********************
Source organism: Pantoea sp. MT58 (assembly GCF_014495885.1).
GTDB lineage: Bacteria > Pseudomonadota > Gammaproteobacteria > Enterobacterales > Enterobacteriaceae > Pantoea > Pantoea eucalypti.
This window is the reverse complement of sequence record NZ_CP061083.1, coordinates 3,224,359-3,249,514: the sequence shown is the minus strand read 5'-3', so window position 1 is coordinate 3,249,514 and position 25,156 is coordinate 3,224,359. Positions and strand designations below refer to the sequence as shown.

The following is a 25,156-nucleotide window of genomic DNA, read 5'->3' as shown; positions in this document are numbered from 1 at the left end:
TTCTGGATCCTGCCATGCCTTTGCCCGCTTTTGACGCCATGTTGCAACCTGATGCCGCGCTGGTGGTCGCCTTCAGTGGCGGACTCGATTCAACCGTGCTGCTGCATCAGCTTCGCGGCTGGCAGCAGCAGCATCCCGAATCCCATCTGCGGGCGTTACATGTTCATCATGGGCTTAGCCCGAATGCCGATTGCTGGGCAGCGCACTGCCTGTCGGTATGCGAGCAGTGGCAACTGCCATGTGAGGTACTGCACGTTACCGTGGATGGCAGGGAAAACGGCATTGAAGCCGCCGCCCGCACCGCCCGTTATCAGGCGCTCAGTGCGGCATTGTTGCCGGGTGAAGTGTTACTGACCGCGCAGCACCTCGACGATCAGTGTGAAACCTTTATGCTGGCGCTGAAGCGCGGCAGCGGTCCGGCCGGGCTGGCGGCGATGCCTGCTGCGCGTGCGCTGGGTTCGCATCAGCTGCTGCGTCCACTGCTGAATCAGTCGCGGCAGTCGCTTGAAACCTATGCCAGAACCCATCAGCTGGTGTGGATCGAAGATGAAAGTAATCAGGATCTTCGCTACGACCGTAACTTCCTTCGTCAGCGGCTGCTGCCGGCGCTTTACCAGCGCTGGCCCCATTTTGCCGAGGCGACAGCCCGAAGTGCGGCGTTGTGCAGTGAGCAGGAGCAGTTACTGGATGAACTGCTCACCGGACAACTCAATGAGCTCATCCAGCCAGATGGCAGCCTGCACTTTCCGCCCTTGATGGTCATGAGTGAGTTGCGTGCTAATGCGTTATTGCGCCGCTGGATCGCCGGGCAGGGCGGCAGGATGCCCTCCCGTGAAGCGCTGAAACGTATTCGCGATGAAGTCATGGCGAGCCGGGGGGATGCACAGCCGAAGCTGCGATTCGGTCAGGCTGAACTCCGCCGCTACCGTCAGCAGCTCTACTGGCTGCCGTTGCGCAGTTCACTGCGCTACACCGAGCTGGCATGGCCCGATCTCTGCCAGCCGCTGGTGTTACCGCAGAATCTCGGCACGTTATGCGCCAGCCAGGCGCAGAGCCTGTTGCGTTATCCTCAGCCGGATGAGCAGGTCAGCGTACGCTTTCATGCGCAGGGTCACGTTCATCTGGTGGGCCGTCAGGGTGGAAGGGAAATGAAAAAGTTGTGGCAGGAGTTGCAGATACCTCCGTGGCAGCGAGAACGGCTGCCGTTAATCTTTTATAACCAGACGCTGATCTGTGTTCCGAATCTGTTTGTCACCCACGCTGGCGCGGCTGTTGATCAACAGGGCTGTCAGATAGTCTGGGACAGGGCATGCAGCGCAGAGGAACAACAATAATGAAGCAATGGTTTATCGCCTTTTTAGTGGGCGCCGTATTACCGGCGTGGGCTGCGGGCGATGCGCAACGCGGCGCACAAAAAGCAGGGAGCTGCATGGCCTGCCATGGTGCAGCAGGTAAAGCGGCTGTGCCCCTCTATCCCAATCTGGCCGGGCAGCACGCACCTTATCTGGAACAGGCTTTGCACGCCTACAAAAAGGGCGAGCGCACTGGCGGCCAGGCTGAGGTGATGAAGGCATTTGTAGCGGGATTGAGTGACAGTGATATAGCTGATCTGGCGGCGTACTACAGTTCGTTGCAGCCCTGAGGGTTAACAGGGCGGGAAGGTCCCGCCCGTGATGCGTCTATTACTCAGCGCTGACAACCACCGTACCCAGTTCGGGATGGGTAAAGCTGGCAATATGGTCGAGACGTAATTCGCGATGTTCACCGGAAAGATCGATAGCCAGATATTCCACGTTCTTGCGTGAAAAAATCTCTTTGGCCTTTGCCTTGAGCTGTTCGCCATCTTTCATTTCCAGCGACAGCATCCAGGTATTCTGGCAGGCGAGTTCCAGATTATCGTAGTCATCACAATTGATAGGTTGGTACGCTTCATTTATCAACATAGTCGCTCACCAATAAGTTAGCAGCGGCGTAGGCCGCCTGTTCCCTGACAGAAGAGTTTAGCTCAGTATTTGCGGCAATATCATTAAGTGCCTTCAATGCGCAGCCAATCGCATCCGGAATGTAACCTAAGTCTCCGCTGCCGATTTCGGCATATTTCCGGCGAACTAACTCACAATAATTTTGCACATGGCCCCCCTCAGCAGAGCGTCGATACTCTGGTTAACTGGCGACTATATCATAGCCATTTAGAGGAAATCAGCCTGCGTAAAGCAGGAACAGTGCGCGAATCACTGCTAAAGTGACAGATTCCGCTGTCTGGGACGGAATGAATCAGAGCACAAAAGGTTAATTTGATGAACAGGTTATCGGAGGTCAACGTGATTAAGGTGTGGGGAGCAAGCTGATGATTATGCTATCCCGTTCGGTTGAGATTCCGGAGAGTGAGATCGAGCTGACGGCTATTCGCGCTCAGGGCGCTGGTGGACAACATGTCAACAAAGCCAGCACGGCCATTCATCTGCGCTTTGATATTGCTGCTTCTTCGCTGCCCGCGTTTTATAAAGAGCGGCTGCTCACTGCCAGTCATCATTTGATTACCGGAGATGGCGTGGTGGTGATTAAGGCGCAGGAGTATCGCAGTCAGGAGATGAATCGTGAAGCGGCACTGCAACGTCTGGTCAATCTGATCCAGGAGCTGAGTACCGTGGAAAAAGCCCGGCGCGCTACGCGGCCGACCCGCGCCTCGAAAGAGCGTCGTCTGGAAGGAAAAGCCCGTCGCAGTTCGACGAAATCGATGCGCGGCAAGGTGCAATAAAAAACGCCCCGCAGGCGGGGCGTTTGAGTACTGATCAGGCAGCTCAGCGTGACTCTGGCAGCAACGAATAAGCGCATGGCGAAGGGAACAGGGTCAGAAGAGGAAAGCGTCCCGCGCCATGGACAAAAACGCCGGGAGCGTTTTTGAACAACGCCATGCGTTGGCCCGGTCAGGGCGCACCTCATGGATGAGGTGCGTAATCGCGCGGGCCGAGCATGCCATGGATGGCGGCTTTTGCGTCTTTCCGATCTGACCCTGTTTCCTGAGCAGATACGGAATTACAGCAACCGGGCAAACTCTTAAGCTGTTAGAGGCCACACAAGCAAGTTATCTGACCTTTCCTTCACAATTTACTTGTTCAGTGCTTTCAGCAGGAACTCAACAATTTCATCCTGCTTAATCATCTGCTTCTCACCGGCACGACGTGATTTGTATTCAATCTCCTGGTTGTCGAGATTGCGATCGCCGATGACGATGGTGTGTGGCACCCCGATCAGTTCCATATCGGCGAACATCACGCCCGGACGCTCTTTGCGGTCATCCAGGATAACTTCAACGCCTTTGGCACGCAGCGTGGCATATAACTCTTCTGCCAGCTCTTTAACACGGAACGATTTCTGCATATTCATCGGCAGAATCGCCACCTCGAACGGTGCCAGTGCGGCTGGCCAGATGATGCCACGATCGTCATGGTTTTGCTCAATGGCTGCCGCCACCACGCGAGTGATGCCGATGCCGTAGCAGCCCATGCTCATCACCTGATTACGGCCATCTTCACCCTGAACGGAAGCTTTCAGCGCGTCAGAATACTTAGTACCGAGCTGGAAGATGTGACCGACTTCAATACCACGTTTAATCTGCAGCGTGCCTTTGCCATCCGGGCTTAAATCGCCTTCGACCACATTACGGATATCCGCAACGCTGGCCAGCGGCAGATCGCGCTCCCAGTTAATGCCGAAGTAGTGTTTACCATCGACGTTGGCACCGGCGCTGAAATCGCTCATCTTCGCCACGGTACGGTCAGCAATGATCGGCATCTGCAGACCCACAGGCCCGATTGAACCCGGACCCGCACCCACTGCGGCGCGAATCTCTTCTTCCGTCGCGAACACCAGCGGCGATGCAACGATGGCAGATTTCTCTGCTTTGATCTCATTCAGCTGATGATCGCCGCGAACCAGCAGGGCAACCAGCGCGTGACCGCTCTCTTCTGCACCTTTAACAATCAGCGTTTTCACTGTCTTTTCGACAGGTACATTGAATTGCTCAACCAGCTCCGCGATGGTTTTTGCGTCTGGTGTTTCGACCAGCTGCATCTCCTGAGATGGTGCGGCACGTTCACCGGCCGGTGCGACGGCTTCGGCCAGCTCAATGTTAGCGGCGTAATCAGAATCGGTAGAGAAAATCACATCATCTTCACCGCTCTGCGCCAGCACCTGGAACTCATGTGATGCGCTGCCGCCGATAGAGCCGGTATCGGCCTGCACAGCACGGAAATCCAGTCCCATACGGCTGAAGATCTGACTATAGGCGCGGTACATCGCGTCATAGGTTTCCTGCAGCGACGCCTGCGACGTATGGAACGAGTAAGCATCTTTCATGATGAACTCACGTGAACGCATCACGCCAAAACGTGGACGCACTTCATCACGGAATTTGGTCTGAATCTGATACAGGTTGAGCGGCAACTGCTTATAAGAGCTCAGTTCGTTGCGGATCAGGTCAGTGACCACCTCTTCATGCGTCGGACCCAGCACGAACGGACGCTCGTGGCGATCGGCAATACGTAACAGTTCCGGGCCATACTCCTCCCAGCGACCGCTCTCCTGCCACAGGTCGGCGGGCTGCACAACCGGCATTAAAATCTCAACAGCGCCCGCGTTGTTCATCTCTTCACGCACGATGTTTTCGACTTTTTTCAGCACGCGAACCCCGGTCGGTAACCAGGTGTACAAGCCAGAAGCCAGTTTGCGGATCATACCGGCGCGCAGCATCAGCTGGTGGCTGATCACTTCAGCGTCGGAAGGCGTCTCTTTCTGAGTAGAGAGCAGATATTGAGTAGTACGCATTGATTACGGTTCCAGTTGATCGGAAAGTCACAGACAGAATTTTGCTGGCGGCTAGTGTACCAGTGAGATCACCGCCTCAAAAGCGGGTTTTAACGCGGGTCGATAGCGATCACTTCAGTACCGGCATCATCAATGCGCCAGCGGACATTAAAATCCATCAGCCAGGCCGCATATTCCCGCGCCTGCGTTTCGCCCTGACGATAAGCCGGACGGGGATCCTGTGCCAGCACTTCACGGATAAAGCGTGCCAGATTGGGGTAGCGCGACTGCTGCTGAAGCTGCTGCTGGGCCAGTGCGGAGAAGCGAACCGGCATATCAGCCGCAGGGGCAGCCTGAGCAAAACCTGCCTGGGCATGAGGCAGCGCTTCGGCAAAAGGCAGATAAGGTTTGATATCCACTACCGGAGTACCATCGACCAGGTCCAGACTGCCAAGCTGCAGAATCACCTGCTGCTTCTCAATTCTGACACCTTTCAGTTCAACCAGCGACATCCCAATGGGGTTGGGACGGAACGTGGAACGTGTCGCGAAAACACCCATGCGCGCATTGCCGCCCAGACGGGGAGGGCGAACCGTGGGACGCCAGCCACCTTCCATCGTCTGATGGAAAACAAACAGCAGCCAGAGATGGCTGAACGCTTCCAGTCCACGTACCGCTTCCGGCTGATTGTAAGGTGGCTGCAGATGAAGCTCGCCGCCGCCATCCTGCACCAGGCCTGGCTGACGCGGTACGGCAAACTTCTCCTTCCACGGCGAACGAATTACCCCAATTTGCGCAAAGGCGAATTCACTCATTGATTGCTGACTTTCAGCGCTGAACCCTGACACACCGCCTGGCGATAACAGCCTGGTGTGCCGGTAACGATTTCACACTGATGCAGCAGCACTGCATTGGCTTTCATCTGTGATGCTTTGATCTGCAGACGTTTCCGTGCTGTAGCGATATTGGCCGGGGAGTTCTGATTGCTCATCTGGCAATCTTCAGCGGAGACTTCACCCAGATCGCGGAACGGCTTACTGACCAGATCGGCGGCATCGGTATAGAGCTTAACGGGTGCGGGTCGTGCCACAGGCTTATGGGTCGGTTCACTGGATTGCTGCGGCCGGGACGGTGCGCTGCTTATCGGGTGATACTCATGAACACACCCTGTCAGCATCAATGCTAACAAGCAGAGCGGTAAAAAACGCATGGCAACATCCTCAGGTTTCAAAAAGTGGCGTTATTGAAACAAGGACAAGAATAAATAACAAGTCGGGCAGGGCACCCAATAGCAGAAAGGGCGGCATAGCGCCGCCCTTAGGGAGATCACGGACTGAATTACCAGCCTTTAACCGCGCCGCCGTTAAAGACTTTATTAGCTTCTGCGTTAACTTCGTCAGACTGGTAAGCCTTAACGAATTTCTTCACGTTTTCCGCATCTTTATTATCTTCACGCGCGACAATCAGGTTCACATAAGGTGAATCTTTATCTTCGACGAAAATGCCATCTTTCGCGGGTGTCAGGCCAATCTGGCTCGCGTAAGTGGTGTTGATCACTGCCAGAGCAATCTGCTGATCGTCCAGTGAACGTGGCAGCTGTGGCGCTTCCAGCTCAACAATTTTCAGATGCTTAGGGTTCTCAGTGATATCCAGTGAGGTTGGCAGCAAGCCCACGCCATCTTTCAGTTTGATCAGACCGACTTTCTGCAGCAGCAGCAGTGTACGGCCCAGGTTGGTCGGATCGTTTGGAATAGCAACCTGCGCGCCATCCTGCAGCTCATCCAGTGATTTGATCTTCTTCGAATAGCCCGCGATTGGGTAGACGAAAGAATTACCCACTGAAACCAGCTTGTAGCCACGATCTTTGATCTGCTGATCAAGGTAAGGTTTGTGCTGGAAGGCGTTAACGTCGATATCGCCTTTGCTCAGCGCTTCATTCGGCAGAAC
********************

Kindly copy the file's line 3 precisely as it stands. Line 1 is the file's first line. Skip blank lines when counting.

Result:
This window is the reverse complement of sequence record NZ_CP061083.1, coordinates 3,224,359-3,249,514: the sequence shown is the minus strand read 5'-3', so window position 1 is coordinate 3,249,514 and position 25,156 is coordinate 3,224,359. Positions and strand designations below refer to the sequence as shown.